A Film a Week - The Summer of '91 / Poletje '91

 previously published on Cineuropa

Slovenia was the first of the Yugoslav republics to secede from the federation and become independent after a ten-day war that happened in the early days of summer 1991. Although there is wide consensus in Slovenian society about the war and subsequent independence as a necessary move, the political parties and their voters are divided regarding the interpretation of the events. For the right wing, the war is key and is a starting point for the new mythology, while the left wing has more of a down-to-earth approach to the topic.

Slovenian cinema and the Festival of Slovenian Film (FSF) are not immune to this ideologically loaded question either, especially when there is a “round-number” anniversary. After last year’s call for artists to thematise the events from 30 years ago, this year’s edition of the FSF is hosting a new competitive section called Films 30, with five documentaries on the national topic. The Summer of ‘91, directed by Žiga Virc (Houston, We Have a Problem!), is one of those five films.

Known for his provocative approach to sensitive topics, based on unexpected revelations, both in his shorts (like the 2009 gem Trieste Is Ours!) and in his feature-length works (Houston… is a perfect example of a thought-provoking mockumentary), Virc opts for something completely different here – a relative lack of his own commentary and the assumption of an ideologically neutral stance on an ideologically charged topic. The Summer of ‘91 is actually a collage of collected home videos filmed by different people from all over the country in the time span from December 1990 and the plebiscite in which the inhabitants of Slovenia voted for secession, to the summer of 1992 and the first anniversary of the war.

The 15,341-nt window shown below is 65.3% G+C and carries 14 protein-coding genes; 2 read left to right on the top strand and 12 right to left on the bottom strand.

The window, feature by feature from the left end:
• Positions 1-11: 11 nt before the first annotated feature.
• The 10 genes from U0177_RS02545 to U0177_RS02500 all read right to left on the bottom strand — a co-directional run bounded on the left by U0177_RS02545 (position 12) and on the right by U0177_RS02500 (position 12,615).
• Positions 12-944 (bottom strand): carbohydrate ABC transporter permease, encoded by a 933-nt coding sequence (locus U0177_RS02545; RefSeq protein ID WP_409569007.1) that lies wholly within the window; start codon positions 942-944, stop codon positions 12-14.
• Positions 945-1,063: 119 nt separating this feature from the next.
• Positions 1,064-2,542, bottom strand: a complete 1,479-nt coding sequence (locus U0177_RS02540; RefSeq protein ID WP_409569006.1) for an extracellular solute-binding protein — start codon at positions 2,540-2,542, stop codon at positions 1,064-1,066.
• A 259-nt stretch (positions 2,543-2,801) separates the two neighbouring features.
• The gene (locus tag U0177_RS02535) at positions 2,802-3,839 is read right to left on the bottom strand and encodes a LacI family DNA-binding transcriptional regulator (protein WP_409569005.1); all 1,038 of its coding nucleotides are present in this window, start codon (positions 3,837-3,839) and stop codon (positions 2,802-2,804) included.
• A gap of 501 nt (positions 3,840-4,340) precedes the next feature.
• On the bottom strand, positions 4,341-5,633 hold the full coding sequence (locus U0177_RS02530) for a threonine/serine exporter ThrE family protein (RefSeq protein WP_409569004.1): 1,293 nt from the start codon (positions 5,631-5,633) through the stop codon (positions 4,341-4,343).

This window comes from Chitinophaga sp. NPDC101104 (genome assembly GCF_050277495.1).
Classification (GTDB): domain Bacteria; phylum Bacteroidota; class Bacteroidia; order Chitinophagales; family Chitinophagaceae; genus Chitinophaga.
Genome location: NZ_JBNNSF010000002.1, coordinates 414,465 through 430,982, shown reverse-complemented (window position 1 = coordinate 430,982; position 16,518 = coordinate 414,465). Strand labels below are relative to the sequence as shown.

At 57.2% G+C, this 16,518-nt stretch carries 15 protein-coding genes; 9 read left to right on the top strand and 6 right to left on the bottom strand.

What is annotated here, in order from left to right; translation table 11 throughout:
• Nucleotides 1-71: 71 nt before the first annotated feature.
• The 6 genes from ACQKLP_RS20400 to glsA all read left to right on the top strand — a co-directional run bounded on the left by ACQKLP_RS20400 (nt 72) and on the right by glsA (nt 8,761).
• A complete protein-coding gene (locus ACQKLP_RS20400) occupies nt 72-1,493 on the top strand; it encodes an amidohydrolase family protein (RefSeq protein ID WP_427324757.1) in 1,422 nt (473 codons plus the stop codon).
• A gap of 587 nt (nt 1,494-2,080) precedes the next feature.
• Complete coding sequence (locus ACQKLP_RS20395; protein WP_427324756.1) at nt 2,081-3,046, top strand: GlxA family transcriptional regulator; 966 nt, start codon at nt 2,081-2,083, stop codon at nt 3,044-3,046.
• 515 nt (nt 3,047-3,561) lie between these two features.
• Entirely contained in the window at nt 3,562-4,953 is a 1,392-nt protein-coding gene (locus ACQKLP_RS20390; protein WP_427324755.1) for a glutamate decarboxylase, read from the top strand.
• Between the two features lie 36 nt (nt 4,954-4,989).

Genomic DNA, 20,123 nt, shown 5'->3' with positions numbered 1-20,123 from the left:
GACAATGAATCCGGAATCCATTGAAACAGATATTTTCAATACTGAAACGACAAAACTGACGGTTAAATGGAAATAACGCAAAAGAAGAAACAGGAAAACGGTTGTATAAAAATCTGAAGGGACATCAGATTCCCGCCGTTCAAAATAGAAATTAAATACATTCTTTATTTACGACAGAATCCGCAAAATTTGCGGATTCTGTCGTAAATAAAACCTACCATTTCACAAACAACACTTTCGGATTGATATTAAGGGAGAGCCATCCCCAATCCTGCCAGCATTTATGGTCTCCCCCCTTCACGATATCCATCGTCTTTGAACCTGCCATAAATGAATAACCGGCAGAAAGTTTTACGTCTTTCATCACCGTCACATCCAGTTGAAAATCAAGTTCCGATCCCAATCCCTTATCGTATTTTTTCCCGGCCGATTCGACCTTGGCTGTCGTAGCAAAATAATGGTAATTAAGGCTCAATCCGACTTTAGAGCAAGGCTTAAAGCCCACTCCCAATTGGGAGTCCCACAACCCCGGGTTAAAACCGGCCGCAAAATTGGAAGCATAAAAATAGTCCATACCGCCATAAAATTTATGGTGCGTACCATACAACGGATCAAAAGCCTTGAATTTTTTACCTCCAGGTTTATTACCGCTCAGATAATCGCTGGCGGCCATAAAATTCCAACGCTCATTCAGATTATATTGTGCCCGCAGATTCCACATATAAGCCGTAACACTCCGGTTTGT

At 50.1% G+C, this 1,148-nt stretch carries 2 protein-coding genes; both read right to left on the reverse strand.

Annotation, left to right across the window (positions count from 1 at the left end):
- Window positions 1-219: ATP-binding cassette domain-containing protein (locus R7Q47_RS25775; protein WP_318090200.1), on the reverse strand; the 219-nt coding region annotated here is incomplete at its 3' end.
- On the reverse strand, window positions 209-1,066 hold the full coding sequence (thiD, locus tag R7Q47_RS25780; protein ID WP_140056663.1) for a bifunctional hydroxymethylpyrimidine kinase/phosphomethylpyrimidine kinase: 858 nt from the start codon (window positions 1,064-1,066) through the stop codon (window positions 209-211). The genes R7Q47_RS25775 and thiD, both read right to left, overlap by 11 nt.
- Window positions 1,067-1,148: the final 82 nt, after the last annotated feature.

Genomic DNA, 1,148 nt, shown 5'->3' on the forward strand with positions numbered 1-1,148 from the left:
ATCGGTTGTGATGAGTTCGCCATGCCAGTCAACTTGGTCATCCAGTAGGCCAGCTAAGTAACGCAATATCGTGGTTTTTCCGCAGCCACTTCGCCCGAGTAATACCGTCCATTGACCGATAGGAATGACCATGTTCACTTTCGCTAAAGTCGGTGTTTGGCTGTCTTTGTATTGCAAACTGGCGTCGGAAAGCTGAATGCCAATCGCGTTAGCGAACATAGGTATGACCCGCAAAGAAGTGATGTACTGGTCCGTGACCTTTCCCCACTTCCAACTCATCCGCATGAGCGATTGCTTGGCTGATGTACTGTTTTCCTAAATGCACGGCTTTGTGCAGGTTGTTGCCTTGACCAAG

The central piece of the film might be the events of the war seen through the lenses of the participants and the observers, but Virc also suggests that regular life that makes “small histories” was also happening during that period, albeit overshadowed by the “big history”. For instance, some people had their wedding scheduled for the very date of the beginning of the war, and some children happened to have their birthdays exactly during the peak of the military operations. Virc also opts to open and close the film with the same music ensemble performing Isley Jasper Isley’s “Caravan of Love” for the opening credits and The Shirelles’ “Will You Still Love Me Tomorrow” for the ending sequence, closing the symbolic circle, showing life going on, for better or for worse.

However, the lack of narration and direct commentary on the footage does not mean that Virc doesn’t comment somehow on the events; he shows his political viewpoint just by the art of selecting the material for the collage, leaving the people in the footage to do the actual talking. Although the raw material has definitely been processed – different passages of it in a different manner even, so we can see the difference if the source material came from a humble VHS or more fancy Beta – there is no reason to doubt the authenticity of the whole thing. Technically, The Summer of ‘91 is a compelling work, with Matej Nahtgal’s sound design and image post-production being the highlights craft-wise, while editor Špela Murenc keeps the whole thing pacey and compact enough, clocking in at a pleasant 72 minutes in the end.

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